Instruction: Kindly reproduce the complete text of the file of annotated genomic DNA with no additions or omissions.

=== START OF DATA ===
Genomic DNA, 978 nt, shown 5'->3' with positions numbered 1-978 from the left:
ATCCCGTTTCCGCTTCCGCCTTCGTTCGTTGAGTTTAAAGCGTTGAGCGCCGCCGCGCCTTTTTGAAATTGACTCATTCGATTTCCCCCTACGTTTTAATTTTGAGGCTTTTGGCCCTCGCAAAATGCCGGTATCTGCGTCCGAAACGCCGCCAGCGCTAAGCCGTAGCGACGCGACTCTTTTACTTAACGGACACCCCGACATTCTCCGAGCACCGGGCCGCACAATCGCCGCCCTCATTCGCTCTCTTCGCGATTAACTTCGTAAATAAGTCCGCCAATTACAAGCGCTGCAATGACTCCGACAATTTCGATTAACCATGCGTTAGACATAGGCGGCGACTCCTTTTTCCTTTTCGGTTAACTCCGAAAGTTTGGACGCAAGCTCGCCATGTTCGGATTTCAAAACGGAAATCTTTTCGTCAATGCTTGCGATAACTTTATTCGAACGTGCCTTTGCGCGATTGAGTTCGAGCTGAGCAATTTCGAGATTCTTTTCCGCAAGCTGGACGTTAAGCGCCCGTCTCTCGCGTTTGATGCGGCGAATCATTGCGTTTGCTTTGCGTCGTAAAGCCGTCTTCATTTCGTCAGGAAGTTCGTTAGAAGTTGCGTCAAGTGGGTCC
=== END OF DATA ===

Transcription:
Genomic DNA, 978 nt, shown 5'->3' with positions numbered 1-978 from the left:
ATCCCGTTTCCGCTTCCGCCTTCGTTCGTTGAGTTTAAAGCGTTGAGCGCCGCCGCGCCTTTTTGAAATTGACTCATTCGATTTCCCCCTACGTTTTAATTTTGAGGCTTTTGGCCCTCGCAAAATGCCGGTATCTGCGTCCGAAACGCCGCCAGCGCTAAGCCGTAGCGACGCGACTCTTTTACTTAACGGACACCCCGACATTCTCCGAGCACCGGGCCGCACAATCGCCGCCCTCATTCGCTCTCTTCGCGATTAACTTCGTAAATAAGTCCGCCAATTACAAGCGCTGCAATGACTCCGACAATTTCGATTAACCATGCGTTAGACATAGGCGGCGACTCCTTTTTCCTTTTCGGTTAACTCCGAAAGTTTGGACGCAAGCTCGCCATGTTCGGATTTCAAAACGGAAATCTTTTCGTCAATGCTTGCGATAACTTTATTCGAACGTGCCTTTGCGCGATTGAGTTCGAGCTGAGCAATTTCGAGATTCTTTTCCGCAAGCTGGACGTTAAGCGCCCGTCTCTCGCGTTTGATGCGGCGAATCATTGCGTTTGCTTTGCGTCGTAAAGCCGTCTTCATTTCGTCAGGAAGTTCGTTAGAAGTTGCGTCAAGTGGGTCC